Black Caiman


Description and biology

The black caiman is the largest species of crocodile in the Western Hemisphere. While an average adult measures 13 to 15 feet (4 to 4.6 meters) long, some black caimans have been known to exceed 20 feet (6 meters). A mature black caiman is black with lighter brown blotches on its head.

A young caiman has spots of yellow, green, or white on its head, and its underside is pale. The crocodile eats a variety of small animals (especially rodents) and fish (particularly catfish and piranha). It also preys on small deer, cattle, and other caiman.

Many aspects of the black caiman’s reproductive habits are unknown. What is known is that the breeding season varies from September to January, depending on geographic location. Hatching takes place from November to March.

A female black caiman builds a mound nest out of leaves, twigs, and other plant debris. This mound often measures 5 feet (1.5 meters) wide and 2.6 feet (0.8 meter) high.

The female then lays a clutch of 30 to 60 hard–shelled eggs into the nest and covers them. As the plant matter decays, the temperature inside the nest rises, causing the eggs to incubate (develop). They hatch after 5 to 6 weeks.

Habitat and current distribution

The black caiman is found throughout the Amazon Basin (area drained by the Amazon River). The largest known concentration of caimans—as many as 1,000—used to be in French Guiana, but uncontrolled hunting has reduced that population. Biologists (people who study living organisms) are unsure of the total number of existing black caimans.

Black caimans prefer to inhabit freshwater ecosystems (living things and their environment). In particular, they seek out undisturbed backwaters, or bends in lagoons and large rivers. They are also found in flooded forest and grassland areas.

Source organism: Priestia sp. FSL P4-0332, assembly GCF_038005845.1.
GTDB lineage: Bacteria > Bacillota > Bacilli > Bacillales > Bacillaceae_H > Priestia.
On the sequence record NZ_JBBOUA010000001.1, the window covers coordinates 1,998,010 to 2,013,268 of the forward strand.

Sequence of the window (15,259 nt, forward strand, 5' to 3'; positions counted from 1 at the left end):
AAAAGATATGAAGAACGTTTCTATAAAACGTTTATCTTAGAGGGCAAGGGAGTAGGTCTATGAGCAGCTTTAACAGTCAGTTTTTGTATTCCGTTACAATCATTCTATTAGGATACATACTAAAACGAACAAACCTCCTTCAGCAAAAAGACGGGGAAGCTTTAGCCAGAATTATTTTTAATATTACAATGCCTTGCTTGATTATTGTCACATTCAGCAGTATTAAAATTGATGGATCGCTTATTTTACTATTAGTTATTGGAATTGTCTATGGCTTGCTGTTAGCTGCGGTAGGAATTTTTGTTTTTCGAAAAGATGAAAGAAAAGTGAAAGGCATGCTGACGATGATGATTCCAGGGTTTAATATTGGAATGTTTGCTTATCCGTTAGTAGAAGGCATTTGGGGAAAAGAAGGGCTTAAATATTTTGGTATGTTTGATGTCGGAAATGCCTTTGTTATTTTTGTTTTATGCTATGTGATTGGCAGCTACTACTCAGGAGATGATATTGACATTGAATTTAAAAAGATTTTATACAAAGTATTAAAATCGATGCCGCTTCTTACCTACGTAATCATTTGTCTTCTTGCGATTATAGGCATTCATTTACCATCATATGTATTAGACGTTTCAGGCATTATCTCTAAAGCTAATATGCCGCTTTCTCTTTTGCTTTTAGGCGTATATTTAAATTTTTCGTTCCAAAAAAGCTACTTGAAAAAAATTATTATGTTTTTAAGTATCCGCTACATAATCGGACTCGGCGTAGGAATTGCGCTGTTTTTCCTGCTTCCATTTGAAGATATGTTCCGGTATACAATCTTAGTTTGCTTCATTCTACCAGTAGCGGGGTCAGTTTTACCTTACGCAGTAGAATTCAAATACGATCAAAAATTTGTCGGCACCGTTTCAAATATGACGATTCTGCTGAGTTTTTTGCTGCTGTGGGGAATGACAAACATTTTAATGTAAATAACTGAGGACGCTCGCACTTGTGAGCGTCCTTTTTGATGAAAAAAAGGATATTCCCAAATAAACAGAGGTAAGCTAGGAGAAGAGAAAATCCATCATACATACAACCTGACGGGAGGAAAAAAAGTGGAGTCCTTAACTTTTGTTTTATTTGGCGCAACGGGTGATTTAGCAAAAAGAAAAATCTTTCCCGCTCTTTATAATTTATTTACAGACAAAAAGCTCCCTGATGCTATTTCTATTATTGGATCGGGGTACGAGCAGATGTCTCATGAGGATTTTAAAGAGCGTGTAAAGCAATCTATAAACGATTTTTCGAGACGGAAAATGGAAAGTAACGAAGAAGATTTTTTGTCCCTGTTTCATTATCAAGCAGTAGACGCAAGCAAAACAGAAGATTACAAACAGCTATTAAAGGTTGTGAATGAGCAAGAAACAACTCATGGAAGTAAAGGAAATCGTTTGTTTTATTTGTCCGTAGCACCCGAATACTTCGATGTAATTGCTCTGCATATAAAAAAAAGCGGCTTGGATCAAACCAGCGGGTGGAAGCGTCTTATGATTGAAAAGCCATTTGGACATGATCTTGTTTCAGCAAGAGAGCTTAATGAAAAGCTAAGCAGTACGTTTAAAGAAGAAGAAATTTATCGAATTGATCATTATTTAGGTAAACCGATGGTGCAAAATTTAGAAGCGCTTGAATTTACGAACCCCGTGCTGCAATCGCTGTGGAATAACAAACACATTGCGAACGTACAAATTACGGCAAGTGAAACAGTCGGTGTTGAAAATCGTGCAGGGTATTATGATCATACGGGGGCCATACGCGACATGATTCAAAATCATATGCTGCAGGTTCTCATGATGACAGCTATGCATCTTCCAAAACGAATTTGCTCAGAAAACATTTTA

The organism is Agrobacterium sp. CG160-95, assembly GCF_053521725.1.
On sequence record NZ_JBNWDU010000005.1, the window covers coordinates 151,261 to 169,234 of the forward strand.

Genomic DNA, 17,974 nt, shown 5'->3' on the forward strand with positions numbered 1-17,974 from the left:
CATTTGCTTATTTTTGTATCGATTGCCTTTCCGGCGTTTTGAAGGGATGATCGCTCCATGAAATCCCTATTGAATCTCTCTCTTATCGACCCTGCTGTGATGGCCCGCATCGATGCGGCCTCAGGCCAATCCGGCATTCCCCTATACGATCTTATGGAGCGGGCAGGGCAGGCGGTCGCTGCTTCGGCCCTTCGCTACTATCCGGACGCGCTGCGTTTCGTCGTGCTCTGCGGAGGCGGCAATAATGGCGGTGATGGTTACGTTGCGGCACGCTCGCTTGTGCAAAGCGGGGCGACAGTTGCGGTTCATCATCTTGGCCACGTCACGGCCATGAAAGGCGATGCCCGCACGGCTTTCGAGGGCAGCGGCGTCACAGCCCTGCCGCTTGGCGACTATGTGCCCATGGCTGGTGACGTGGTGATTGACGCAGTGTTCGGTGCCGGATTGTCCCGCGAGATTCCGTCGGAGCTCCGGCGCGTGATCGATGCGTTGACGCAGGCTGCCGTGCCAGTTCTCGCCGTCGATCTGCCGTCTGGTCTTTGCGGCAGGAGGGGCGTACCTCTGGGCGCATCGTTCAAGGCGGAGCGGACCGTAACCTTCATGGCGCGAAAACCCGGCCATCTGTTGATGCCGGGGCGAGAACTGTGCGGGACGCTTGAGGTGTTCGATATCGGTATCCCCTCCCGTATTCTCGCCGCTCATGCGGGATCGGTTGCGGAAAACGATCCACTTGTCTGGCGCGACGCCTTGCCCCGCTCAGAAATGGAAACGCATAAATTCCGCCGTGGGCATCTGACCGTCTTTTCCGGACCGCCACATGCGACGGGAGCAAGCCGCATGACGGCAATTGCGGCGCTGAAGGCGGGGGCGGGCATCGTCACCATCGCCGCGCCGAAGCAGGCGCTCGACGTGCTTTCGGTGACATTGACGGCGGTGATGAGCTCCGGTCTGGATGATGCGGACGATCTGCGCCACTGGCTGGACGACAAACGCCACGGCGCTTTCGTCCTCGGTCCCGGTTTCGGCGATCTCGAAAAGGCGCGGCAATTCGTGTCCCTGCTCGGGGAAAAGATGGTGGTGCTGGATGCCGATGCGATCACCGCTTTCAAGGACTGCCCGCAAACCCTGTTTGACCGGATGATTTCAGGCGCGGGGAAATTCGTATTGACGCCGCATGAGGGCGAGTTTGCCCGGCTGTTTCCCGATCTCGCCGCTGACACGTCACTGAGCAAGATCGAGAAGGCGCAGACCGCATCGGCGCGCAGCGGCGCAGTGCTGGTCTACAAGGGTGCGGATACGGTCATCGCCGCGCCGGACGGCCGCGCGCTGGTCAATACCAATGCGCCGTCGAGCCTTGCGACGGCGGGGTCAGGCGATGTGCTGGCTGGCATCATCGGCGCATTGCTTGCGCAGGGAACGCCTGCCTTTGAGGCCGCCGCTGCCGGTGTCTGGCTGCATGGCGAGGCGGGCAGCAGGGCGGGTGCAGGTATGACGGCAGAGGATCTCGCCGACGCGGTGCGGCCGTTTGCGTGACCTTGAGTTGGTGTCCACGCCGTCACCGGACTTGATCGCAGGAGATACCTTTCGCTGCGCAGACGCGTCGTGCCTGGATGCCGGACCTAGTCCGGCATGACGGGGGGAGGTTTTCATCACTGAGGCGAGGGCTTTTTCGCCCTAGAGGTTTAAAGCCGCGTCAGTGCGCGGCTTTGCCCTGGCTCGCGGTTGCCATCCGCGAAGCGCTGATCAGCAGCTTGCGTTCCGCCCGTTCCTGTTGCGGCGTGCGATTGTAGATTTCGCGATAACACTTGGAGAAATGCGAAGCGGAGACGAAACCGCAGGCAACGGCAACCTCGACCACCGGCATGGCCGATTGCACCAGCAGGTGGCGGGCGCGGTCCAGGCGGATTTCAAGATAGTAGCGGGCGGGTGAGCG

History and conservation measures

The black caiman once existed in great numbers throughout the entire Amazonian region. Hunting for its hide has been the major reason for its decline. The crocodile’s large size made it an easy target for hunters, who killed millions of black caimans for the leather industry.

Serious hunting began in the 1940s and continued until the early 1970s, when the demand for alligator leather decreased and hunters could no longer make a profit. However, poaching (illegal hunting) of the crocodile continues in some areas.

The black caiman is also threatened by habitat loss. Large areas in its range have been cleared by loggers or converted into farms or cattle ranches. Considering the caiman a threat to livestock, many ranchers have killed the animal.

The decline of the black caiman has had a dramatic impact on the region’s ecology. One of the animals the caiman preys on is the capybara, the largest member of the rodent family. As the caiman population has decreased, the capybara population has increased.

These rodents have caused considerable damage to crops in certain areas of Bolivia and Brazil. The piranha population has also increased because of a decline in the number of caiman. As a result, many cattle have been attacked and killed as they have tried to cross flooded grasslands.

Even a decline in the amount of black caiman excrement (waste matter) has thrown the region’s ecology out of balance. This excrement is an important part of the food chain, particularly for zooplankton (microscopic aquatic animals) and phytoplankton (microscopic aquatic plants).

Each is an important part of the diet of fish hatchlings. Consequently, the decreasing number of black caiman has resulted in a decreasing number of some fish species.

The black caiman is legally protected in most of the countries in which it is found, but the laws are poorly enforced. Important protected areas for the caiman include the Manu National Park in Peru and the Parque Nacional de Amazonia in Brazil.

A program to breed black caimans in captivity and then release them into the wild was established in Bolivia. Some of these programs have clearly paid off. In several different areas the black caiman population increased significantly during the 1990s.

In 1999, the International Union for the Conservation of Nature and Natural Resources (IUCN) concluded that the species was no longer threatened with extinction and upgraded its status from endangered to lower risk.

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